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Old 11-03-2010, 01:22 AM   #1
Cheapspkrs111
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Aug 2010
Minooka
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What is with this blow off tube thing? I have read people say they are actually losing beer because there is so much Krausen that it is blowing out! I've just had the pale ale or a better bottle and nothing even close. I just brewed two days ago and it is in a better bottle fermenting away. Looks like a snow globe with an inch of krausen but nothing to compare. Am I doing something wrong? What's the deal? I want blow off too!!!
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Old 11-03-2010, 01:42 AM   #2
kevmoron
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Nov 2008
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If you don't leave much headspace in the fermentor, you can certainly lose beer to blow off. I usually end up with 5.25 - 5.5 gal in a 6 gallon fermentor and almost always lose at least a little to blow off. This can be largely recovered if you go to the trouble of setting up a Burton Union system. I wish I had done this for the barleywine I recently brewed, as I actually lost about a gallon to blow off.

Factors leading to a more active fermentation and thus a greater chance of blowoff include better aeration, higher starting gravity, and higher pitching rates.

 
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Old 11-03-2010, 03:12 AM   #3
AKbrewer
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Sep 2007
Wasilla Alaska
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Quote:
Originally Posted by kevmoron View Post

Factors leading to a more active fermentation and thus a greater chance of blowoff include better aeration, higher starting gravity, and higher pitching rates.
Very true, the type of yeast is also a factor, for example I almost always get blowoff with 001 but almost never with 002.

 
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Old 11-03-2010, 10:59 AM   #4
kevmoron
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Quote:
Originally Posted by AKbrewer View Post
Very true, the type of yeast is also a factor, for example I almost always get blowoff with 001 but almost never with 002.
Absolutely. The craziest blowoff I ever had, aside from the barleywine I mentioned, was a hefeweizen. The OG was only 1.050 but that sucker went nuts.

 
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Old 11-03-2010, 02:01 PM   #5
AmandaK
 
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+1 on the Hefe yeast. First time I used WYeast 3068, my 6 gallon fermentor with only 4 gallons in it nearly shot the airlock off.
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Old 11-09-2010, 10:05 PM   #6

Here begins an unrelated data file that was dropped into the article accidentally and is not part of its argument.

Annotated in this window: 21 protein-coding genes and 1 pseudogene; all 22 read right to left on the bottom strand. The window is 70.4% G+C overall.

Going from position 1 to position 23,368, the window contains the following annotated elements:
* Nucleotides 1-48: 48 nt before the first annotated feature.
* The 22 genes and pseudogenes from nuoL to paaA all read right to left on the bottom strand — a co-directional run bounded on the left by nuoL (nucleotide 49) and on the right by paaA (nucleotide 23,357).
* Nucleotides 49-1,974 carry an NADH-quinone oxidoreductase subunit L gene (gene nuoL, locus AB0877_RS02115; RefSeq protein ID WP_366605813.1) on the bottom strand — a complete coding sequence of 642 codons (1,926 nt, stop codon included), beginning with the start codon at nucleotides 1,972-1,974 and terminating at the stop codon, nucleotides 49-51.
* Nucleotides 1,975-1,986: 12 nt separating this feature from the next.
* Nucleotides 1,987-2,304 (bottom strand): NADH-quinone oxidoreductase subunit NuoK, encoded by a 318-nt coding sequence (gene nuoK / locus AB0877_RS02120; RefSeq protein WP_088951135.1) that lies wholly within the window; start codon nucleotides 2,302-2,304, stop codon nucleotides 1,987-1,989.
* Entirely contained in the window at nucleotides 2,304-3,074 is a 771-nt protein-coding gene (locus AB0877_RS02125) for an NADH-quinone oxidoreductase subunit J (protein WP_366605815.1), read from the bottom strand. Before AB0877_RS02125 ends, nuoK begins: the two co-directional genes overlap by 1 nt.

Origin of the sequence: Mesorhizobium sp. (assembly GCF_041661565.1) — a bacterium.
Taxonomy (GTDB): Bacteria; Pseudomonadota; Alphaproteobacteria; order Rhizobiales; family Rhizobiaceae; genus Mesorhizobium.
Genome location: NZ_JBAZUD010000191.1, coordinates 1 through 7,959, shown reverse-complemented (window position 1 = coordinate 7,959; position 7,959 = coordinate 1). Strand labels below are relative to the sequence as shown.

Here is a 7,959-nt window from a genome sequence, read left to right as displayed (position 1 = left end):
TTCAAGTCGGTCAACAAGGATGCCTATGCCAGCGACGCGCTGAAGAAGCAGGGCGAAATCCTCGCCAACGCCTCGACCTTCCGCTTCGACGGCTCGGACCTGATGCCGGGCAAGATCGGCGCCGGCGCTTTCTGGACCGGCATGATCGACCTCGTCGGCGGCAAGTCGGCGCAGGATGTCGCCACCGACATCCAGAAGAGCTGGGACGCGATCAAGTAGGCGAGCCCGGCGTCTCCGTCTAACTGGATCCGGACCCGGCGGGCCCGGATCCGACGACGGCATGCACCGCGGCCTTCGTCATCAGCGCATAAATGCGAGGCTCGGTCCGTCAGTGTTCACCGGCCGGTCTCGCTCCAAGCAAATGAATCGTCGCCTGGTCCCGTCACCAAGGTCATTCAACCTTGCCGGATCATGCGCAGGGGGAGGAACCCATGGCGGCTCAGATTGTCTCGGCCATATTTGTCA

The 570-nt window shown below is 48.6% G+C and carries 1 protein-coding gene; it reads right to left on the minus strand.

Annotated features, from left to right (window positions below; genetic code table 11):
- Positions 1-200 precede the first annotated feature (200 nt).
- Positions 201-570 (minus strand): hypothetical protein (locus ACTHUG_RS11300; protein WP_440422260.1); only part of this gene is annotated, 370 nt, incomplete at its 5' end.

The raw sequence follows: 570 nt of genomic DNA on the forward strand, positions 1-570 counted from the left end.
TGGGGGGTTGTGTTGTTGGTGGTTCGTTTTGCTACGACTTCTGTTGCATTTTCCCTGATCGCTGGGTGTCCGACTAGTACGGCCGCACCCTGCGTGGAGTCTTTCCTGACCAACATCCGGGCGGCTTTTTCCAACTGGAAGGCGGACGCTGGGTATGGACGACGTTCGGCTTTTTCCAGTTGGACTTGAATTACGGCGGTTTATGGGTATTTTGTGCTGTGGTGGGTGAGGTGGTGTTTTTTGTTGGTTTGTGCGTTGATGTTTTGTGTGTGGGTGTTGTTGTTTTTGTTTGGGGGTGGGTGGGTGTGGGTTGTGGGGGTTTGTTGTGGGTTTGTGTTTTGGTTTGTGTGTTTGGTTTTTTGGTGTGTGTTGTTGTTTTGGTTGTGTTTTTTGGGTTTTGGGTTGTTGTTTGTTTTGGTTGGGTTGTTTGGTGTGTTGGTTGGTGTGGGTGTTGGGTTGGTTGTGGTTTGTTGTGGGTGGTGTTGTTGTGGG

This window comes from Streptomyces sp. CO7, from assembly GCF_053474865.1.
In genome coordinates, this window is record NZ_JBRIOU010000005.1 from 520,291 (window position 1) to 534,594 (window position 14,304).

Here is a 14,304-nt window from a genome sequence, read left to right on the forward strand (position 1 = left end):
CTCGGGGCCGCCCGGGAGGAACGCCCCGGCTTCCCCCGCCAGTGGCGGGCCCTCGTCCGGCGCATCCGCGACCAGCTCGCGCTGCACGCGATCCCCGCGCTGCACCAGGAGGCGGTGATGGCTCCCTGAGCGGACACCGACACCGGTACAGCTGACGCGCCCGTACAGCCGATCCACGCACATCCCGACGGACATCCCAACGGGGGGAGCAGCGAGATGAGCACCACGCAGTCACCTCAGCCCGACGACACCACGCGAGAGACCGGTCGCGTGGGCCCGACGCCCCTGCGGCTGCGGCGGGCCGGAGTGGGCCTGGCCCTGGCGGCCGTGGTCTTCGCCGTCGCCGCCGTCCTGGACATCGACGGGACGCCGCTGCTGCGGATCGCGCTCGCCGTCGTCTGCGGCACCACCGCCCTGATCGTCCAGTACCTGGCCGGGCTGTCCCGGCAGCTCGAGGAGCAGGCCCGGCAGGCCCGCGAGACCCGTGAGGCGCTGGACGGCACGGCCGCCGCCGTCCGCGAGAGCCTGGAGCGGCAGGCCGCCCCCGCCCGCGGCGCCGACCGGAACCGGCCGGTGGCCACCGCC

CaptKiRkLeS
 
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Quote:
Originally Posted by Braufguss View Post
+1 on the Hefe yeast. First time I used WYeast 3068, my 6 gallon fermentor with only 4 gallons in it nearly shot the airlock off.
I used 3068 for my Dunkelweizen and thankfully I had my airlock on tight enough. It cracked the airlock and was spraying every few seconds. I was able to rig up a blow off with what I had on hand. My OG was about 1.047 but it went crazy. It was fun to watch and smells good now after the sulfer smell died down.
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Old 11-09-2010, 10:27 PM   #7
LuckyRVA
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Sep 2010
Queens, NY
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Quote:
Originally Posted by kevmoron View Post
Factors leading to a more active fermentation and thus a greater chance of blowoff include better aeration, higher starting gravity, and higher pitching rates.

I had all 3 in my last batch of wort to go into my fermenter. The next morning I had krausen spewed all in my bowl of sanitizer. Luckily I used a blow-off.
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Old 11-09-2010, 10:35 PM   #8
CaptainCoconut
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Aug 2010
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My first 3, a bitter, a stout, and a brown ale didn't get more than 1-2 inches of krausen, not even close to blowing off. The 4th was a Graff, and that sucker was oozing out the airlock when I got home! I had a blow off tube for my glass carboy, but the Graff was in a Better Bottle, so my tube didn't fit! Luckily my siphon tube fit over the airlock hole, and it worked out fine, but I was panicked at the time.
Why would you ever want your beer to blow off? The only thing it's good for is losing beer.

 
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